I added a helmet wrapped with fluorescent yellow tape that had “PRESS” written in black sharpie. I also added these identifier markings to my backpack. Then there was the incident during the early hours of July 21 where I witnessed federal police aim lethal weapons into the crowd just a few feet from where I was standing. Later that night feds ambushed the crowd from the south side of the courthouse, and as they came around the corner each one of them raised their weapons at me. One of them held aim on me with a “less lethal” shotgun for several seconds as I whipped my free hand in the air and screamed “PRESS!” That morning I made a plea to raise funds on social media. I was able to quickly acquire enough money to purchase a level 3A bullet proof vest, a military grade gas mask and a Kevlar ACH [Advanced Combat Helmet] labeled “PRESS” with reflective lettering on the front and sides.

I now wear a cup for genital protection, earplugs for hearing protection, and a fluorescent yellow vest and wrist bands to further help identify me in the dark or when there is low visibility due to tear gas. I added a gimbal [a device for smooth camera movement] to stabilize my phone’s video recording and wrapped my camera lens and gimbal with reflective yellow tape with the intent to remain visible and make it known that I am not a threat.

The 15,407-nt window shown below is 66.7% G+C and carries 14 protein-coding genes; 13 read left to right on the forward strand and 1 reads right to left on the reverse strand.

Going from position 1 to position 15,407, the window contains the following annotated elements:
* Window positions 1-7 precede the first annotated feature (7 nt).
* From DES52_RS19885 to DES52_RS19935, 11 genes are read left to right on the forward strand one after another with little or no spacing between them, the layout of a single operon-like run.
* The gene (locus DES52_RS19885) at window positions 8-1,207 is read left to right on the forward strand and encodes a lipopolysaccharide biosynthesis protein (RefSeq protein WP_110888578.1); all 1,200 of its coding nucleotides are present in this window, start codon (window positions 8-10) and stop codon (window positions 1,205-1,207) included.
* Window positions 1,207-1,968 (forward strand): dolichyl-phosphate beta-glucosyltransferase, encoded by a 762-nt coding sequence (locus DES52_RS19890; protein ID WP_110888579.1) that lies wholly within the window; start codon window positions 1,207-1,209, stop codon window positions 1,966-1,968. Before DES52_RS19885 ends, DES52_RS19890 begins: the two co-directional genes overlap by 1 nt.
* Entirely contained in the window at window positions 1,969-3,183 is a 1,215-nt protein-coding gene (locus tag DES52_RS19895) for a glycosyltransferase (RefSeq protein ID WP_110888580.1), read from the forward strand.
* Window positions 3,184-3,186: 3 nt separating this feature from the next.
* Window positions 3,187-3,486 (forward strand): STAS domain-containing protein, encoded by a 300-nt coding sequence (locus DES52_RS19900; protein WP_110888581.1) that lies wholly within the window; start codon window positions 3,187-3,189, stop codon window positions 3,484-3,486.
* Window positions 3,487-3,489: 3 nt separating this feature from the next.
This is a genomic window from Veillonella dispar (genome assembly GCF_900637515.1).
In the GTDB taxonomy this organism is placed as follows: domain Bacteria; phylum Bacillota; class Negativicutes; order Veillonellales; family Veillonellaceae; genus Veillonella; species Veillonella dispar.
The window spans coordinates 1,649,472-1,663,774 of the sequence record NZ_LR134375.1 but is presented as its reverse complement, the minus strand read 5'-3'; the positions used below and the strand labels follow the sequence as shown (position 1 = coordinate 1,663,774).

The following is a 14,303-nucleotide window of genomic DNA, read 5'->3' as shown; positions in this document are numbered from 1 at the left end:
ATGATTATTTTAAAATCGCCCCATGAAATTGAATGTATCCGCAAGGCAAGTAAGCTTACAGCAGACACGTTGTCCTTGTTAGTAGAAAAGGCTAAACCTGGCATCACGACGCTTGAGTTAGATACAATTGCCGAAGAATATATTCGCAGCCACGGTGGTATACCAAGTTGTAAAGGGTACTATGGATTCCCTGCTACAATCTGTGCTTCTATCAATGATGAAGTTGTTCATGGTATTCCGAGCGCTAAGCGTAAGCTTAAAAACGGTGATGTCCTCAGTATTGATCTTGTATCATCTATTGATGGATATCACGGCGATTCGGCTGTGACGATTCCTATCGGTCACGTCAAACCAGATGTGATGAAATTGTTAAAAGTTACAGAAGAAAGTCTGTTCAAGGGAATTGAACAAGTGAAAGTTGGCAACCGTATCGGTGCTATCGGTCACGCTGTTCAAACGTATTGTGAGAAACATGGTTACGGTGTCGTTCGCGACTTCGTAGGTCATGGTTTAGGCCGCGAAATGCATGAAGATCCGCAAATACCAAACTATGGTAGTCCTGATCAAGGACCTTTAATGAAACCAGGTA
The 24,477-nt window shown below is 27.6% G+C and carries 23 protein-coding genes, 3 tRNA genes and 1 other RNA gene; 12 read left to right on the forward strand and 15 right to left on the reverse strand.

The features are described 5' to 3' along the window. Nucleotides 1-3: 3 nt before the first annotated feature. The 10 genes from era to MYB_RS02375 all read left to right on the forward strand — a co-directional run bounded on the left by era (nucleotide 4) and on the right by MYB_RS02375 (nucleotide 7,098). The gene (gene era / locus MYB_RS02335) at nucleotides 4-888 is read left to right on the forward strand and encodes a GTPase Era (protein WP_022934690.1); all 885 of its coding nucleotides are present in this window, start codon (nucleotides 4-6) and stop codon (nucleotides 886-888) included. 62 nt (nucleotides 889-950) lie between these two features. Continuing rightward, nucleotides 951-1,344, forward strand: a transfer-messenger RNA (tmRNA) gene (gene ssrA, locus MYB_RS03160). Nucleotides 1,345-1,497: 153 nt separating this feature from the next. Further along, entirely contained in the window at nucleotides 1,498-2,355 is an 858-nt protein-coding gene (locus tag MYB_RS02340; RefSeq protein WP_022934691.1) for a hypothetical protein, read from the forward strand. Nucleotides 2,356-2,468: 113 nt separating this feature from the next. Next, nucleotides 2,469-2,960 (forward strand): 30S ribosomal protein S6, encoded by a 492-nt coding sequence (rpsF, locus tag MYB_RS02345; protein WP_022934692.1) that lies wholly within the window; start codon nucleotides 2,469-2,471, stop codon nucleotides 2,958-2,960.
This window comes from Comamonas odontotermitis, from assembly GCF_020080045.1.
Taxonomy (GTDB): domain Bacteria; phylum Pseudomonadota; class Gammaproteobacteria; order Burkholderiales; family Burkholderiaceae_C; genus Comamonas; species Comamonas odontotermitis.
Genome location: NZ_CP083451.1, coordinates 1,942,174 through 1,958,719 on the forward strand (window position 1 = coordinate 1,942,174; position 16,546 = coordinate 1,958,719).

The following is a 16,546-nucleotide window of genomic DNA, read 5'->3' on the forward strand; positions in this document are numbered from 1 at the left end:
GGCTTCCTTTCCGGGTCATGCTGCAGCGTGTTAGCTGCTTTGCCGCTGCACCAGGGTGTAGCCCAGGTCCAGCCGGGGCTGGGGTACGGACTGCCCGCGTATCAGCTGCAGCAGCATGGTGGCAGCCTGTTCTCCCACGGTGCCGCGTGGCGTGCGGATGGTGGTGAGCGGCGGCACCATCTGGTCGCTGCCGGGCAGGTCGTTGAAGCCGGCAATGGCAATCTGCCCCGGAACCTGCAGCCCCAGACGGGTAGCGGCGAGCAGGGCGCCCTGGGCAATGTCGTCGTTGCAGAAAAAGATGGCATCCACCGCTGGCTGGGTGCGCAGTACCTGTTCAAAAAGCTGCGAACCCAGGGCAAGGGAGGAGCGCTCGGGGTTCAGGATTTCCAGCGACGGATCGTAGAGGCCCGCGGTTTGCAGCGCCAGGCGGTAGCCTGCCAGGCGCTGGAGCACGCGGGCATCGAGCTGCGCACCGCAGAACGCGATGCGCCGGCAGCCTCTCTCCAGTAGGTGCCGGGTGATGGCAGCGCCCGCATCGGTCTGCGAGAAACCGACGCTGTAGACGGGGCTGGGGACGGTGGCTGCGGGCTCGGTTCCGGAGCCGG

How do you make sure you stay safe while on the ground?

I have less consideration for personal safety when I see other people at risk. However, when I am caught in an untenable situation, I try to position myself in well-lit areas. I always stay as close as possible to federal agents and police to make sure they can identify me. Getting lost in smoke and tear gas causes me to feel great anxiety that I will be indiscriminately targeted, as it happens consistently. I leave when I am emotionally exhausted, or if I cannot tolerate any more violence.

Once you’re done with coverage for the day, how do you decompress and make sure you are taking care of your mental health?

I have struggled with self-care while covering the protests. Whiskey helps to calm the nerves while decompressing and editing pictures and video when I get home, but I guess that’s not technically self-care. I also reach out to my night owl friends to rehash the events that are causing me stress. I think it would be great if we had a local media support group. Because yeah, it’s been rough.

Jonathan House, photo editor and photographer for Pamplin Media Group, publisher of Portland Tribune

What’s your physical and mental preparation like for protest coverage these days?

I generally try to wear dark comfortable clothing to avoid sticking out too much. I’ll wear a pair of comfortable shoes because some of these days can be really long on your feet. In terms of personal protective equipment, I don’t own body armor and up until these protests this year, I haven’t thought about bringing a respirator or anything like that. That’s a new addition now due to the amount of tear gas and other gas that’s been deployed in Portland. Now I bring a respirator with me, and I have a more military-grade gas mask that is getting shipped to me. 

I bring a helmet; thankfully I have one because I was shot in the head with a rubber bullet a few weeks ago. I bring water, food, snacks and carry it all in a backpack. I usually bring a quick dry, microfiber rag, gloves, and a Buff [a lightweight scarf that can be pulled up to cover the neck and face]. I may have to look into some light body armor, something that can at least take crowd control munitions.